Articles by Ainara Castellanos-Rubio in JoVE
Subcellular Fractionation from Fresh and Frozen Gastrointestinal Specimens Irati Romero-Garmendia*1, Amaia Jauregi-Miguel*1, Izortze Santin2, Jose Ramón Bilbao1, Ainara Castellanos-Rubio1 1Department of Genetics, Physical Anthropology and Animal Physiology, University of the Basque Country (UPV-EHU), Biocruces Health Research Institute, 2Endocrinology and Diabetes Research Group, Biocruces Health Research Institute, UPV-EHU, CIBERDEM Here, we present a protocol to perform a simple cellular fractionation for the subcellular separation of cytoplasmic and nuclear proteins in human fresh and frozen intestinal biopsies.
Other articles by Ainara Castellanos-Rubio on PubMed
Coregulation and Modulation of NFκB-related Genes in Celiac Disease: Uncovered Aspects of Gut Mucosal Inflammation Human Molecular Genetics. | Pubmed ID: 24163129 It is known that the NFκB route is constitutively upregulated in celiac disease (CD), an immune-mediated disorder of the gut caused by intolerance to ingested gluten. Our aim was to scrutinize the expression patterns of several of the most biologically relevant components of the NFκB route in intestinal biopsies from active and treated patients and after in vitro gliadin challenge, and to assess normalization of the expression using an inhibitor of the MALT1 paracaspase. The expression of 93 NFκB genes was measured by RT-PCR in a set of uncultured active and treated CD and control biopsies, and in cultured biopsy series challenged with gliadin, the NFκB modulator, both compounds and none. Methylation of eight genes involved in NFκB signaling was analyzed by conventional pyrosequencing. Groups were compared and Pearson's correlation matrixes were constructed to check for coexpression and co-methylation. Our results confirm the upregulation of the NFκB pathway and show that constitutively altered genes usually belong to the core of the pathway and have central roles, whereas genes overexpressed only in active CD are more peripheral. Additionally, this is the first work to detect methylation level changes in celiac intestinal mucosa. Coexpression is very common in controls, whereas gliadin challenge and especially chronic inflammation present in untreated CD result in the disruption of the regulatory equilibrium. In contrast, co-methylation occurs more often in active CD. Importantly, NFκB modulation partially restores coregulation, opening the door to future therapeutic possibilities and targets.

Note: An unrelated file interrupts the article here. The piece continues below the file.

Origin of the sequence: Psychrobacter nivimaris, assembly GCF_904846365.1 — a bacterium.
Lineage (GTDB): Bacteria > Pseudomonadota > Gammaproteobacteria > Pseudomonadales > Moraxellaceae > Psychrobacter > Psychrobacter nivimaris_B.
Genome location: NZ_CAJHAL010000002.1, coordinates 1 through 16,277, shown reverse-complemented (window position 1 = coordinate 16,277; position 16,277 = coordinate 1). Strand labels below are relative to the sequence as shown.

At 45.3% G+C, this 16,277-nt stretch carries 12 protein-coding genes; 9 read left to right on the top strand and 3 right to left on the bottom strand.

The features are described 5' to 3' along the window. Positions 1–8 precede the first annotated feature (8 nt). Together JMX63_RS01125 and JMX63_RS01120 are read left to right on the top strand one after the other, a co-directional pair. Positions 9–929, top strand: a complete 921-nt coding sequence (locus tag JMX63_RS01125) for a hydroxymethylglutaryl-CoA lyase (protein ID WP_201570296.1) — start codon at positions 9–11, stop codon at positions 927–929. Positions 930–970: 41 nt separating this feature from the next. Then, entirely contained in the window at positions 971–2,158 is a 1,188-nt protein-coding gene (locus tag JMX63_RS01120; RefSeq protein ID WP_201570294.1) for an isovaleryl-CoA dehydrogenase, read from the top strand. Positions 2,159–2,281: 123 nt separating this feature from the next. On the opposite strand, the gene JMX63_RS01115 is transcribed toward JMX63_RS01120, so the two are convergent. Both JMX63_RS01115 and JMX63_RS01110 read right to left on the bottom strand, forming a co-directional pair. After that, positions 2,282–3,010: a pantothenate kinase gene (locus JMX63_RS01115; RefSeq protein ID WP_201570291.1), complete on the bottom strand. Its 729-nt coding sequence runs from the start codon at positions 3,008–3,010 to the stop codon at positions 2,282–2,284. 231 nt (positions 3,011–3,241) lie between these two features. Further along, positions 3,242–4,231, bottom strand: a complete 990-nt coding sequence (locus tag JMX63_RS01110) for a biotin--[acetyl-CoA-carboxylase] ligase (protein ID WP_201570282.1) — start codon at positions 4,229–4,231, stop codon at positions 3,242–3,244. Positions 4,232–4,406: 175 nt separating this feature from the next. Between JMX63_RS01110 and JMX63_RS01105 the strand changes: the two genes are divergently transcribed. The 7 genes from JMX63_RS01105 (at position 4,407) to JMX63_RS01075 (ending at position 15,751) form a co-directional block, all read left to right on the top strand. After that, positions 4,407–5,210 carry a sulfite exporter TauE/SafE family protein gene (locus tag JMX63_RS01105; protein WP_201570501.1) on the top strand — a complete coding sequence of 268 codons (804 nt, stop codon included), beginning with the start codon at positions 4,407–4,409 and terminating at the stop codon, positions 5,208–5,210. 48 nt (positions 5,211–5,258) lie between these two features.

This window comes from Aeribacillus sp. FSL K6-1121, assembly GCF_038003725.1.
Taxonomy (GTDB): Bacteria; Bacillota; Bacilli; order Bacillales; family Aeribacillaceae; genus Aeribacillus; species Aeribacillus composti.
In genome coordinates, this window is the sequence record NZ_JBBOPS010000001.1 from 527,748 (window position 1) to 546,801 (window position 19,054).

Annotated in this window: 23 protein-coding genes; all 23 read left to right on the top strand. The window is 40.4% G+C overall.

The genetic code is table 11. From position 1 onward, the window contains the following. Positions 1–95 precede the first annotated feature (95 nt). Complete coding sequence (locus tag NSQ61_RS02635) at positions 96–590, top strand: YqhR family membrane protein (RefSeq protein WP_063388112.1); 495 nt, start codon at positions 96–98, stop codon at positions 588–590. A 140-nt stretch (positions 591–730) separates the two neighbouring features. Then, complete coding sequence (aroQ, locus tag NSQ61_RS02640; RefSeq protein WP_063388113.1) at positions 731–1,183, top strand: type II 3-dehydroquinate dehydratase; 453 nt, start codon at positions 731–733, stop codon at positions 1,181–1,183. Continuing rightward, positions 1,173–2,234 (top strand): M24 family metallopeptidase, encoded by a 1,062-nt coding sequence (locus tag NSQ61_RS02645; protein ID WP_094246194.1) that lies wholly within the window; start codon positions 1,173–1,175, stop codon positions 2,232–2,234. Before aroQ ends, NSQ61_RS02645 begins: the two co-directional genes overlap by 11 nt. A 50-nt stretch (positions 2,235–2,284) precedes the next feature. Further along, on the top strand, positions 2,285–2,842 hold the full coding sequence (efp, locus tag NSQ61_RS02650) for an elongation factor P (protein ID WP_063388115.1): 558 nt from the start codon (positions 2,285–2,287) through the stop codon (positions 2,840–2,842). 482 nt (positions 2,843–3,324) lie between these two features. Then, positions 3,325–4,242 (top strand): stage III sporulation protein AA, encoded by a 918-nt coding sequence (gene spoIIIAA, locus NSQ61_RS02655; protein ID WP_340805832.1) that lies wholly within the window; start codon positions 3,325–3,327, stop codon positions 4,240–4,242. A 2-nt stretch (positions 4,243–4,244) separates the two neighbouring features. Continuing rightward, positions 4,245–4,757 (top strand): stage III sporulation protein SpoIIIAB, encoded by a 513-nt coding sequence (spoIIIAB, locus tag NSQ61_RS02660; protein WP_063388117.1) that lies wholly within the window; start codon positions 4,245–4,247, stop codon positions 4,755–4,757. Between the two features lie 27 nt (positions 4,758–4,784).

Cytoplasmic Form of Carlr LncRNA Facilitates Inflammatory Gene Expression Upon NF-κB Activation Journal of Immunology (Baltimore, Md. : 1950). | Pubmed ID: 28626066 Long noncoding RNAs (lncRNAs) have emerged as critical regulators of inflammation. To further understand the interaction between inflammatory signaling pathways and lncRNAs, we characterized the function of cardiac and apoptosis-related lncRNA (Carlr), an lncRNA expressed in both mouse and human cells of diverse tissues. Carlr expression is increased following NF-κB signaling in macrophages, with concomitant translocation to, and enrichment of, the transcript in the cytoplasm. Knockdown of Carlr results in impaired expression of NF-κB pathway genes and influences the interaction between macrophages and intestinal cells in an inflammatory environment. In human celiac disease patient samples, increased levels of the Carlr transcript were detected in the cytoplasm, alongside elevated expression of NF-κB pathway genes. These findings suggest that increased Carlr expression and/or cytoplasmic localization is required for efficient NF-κB signaling and is associated with the inflamed tissue state observed in human celiac disease.
A Celiac Diasease Associated LncRNA Named HCG14 Regulates NOD1 Expression in Intestinal Cells Journal of Pediatric Gastroenterology and Nutrition. | Pubmed ID: 29601440 To identify additional celiac disease associated loci in the Major Histocompatibility Complex independent from classical HLA risk alleles (HLA-DR3-DQ2) and to characterize their potential functional impact in celiac disease pathogenesis at the intestinal level.